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Greg Prince and Jason Fry
Faith and Fear in Flushing made its debut on Feb. 16, 2005, the brainchild of two longtime friends and lifelong Met fans.

Greg Prince discovered the Mets when he was 6, during the magical summer of 1969. He is a Long Island-based writer, editor and communications consultant. Contact him here.

Jason Fry is a Brooklyn writer whose first memories include his mom leaping up and down cheering for Rusty Staub. Check out his other writing here.

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Take The Long Way Home

I hope our 7 inexplicably stalling at Bliss Street in Queens is some kind of sign that we'll have more nights like this one. Well, maybe not so much with (switch to Prof. Frink voice) the cold and the blowing and the mist and the brrrr, but with the beating the Nationals and the Floyd bomb and the Piazza productive groundout and the Glavine. It was only last year, I just found out, that the MTA restored the name Bliss to the 46th Street stop. So maybe that's a sign that we can look forward to more of that sort of thing — the bliss — as the season progresses.

Weather kept down the crowd. ThunderStix didn't make much of a ruckus, save for the lone souse in our row, and I think that was him knocking his head against his bottle of Bud. Shea being Shea, I assume they handed out one stick per customer. “Ya like noise? Bring yer own!” You'll recall ThunderStix were all the rage at the 2002 World Series. It is now 2005. Next week, the trend-conscious Mets will lure kids by giving away Pogo Sticks (though they won't stop at this floor).

Didja catch the Clydesdales and the Anheuser eagle in the parking lot? All that animal action must've scared King Felix and the feral cats from making their nightly rounds. Usually they're out to tailgate by 6:30.

I'm surprised Glavine gets as much support as he does in these parts. We sat a couple of rows behind a fellow in a GLAVINE 47 shirt. I wanted to ask, what, were they out of ROACH 57? It's not so much that I consider him a Brave as that I know he's still Glavine. I've been told both that he's a decent guy and that he's a total jerk. I have a hard time believing one of those. As long as he's paid to don our duds, I wish him success and safe cab rides. The second he takes them off, I don't really care what happens to him.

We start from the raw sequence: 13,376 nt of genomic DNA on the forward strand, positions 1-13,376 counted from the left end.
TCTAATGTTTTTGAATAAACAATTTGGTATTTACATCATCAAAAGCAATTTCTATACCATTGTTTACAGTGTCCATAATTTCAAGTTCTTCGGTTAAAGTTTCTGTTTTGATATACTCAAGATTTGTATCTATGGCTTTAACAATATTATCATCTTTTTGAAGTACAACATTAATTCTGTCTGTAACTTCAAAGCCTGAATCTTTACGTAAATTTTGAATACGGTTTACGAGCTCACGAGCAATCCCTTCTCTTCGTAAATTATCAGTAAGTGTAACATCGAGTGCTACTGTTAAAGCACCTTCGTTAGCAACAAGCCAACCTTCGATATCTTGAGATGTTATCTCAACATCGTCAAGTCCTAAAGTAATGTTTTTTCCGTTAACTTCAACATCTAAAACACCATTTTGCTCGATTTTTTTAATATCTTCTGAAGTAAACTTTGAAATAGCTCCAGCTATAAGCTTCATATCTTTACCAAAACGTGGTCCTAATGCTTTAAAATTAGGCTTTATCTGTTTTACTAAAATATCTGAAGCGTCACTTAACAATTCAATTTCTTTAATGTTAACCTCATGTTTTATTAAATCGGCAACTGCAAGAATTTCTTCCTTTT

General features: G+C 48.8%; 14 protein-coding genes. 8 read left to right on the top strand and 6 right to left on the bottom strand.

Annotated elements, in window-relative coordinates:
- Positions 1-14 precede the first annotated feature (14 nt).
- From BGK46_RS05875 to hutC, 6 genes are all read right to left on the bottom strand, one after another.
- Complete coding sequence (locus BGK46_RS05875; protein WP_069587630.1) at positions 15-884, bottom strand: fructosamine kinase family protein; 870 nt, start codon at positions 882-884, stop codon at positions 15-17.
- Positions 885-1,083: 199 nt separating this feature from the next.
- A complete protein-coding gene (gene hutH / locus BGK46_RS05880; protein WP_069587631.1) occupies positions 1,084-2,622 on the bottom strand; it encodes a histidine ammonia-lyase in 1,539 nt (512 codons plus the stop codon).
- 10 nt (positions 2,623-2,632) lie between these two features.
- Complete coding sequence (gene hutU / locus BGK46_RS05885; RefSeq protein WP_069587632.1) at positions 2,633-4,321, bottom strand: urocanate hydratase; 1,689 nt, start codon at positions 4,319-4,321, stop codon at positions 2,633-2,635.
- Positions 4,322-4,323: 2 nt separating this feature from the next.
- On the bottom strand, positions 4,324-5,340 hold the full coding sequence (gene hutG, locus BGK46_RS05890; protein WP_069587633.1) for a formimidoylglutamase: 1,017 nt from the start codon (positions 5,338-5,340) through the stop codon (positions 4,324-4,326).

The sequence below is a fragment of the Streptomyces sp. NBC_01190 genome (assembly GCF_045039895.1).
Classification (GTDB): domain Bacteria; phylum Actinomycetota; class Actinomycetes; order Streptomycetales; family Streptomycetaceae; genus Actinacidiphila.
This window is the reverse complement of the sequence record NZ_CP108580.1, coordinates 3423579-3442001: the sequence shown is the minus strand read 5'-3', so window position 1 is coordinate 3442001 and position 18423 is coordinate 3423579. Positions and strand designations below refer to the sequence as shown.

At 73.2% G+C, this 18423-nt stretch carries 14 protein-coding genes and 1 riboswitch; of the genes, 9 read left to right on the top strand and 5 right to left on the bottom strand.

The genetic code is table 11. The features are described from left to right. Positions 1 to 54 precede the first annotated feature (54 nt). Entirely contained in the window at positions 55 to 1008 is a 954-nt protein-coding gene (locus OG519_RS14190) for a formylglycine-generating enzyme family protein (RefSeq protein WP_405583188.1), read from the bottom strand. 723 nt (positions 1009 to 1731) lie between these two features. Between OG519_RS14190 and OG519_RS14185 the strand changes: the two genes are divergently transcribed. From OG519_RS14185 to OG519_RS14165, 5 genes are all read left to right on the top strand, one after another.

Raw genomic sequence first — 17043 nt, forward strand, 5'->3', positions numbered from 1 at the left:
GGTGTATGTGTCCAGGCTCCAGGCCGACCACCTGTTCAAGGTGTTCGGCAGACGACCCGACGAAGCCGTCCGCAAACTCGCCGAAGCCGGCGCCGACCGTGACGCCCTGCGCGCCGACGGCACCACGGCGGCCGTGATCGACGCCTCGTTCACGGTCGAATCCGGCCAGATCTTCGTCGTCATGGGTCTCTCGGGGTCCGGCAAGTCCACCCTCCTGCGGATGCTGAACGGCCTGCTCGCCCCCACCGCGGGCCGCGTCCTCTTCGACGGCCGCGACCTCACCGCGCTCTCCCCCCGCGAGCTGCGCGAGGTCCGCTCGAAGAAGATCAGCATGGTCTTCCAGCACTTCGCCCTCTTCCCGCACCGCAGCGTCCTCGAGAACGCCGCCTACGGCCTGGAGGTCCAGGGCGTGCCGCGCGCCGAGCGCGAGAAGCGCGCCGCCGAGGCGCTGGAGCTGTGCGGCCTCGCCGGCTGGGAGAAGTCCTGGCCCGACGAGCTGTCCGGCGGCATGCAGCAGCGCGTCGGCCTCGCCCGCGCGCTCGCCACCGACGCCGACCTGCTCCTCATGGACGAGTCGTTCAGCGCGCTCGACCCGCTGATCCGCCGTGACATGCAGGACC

At the moment, I feel the same way about Al Leiter. Pity. He was our front man for so long that it feels petty to dump on him. He really did care about being a Met, about getting 100 Met wins, about being mentioned in the same Met breath with Jerry Koosman. (I'm certain that if he ever stumbled upon our One Hundred Greatest Mets ranking of him, he'd give me an earful; “28? 28? Behind Kingman? C'mon, I'm greater than Kingman!”). Yet there's something about Al departing that set off the sense of relief you'd see in an '80s teen movie, specifically the scene in which the popular kids who ran the school finally got theirs from the supposed nerds. Old-Timers Day 2010, Al won't get booed. Next Marlins start at Shea, he shouldn't count on it.

I wasn't thinking about Glavine's record or Leiter's record when I bid you adieu at 11:05, emerged into the din of Penn Station at 11:06 and decided, à la Timo, to not run full-out to catch the 11:07. I was thinking of my own record. For the third time ever, I'm 3-0 to start a season. It's happened twice before, in 1998 and 2000. After my fourth game those years, I was 3-1. In what they call a quick turnaround, I'm due back at Shea early Saturday afternoon to try to scale Mount Fourandoh for the first time ever. They say it might rain. They say it might Seo. I kinda hope it rains.

I'd like to soak up a little more of tonight's bliss before going back into battle. By pinging from Shea to Penn to Long Island, I got an additional treat. As both home teams were indeed home, there was a convergence of fans waiting for the LIRR. Mets fans. Yankees fans. We looked happy. They didn't. Shortly before the 11:36 was called, a couple of fellow travelers walked by wearing gear in the same family as mine. “METS!” they said. “METS!” I answered. We slapped palms. We knocked fists. We went public with our bliss. A Yankees fan standing nearby had nothing to say and nobody to knock. We won. They lost.

It was worth the extended commute.

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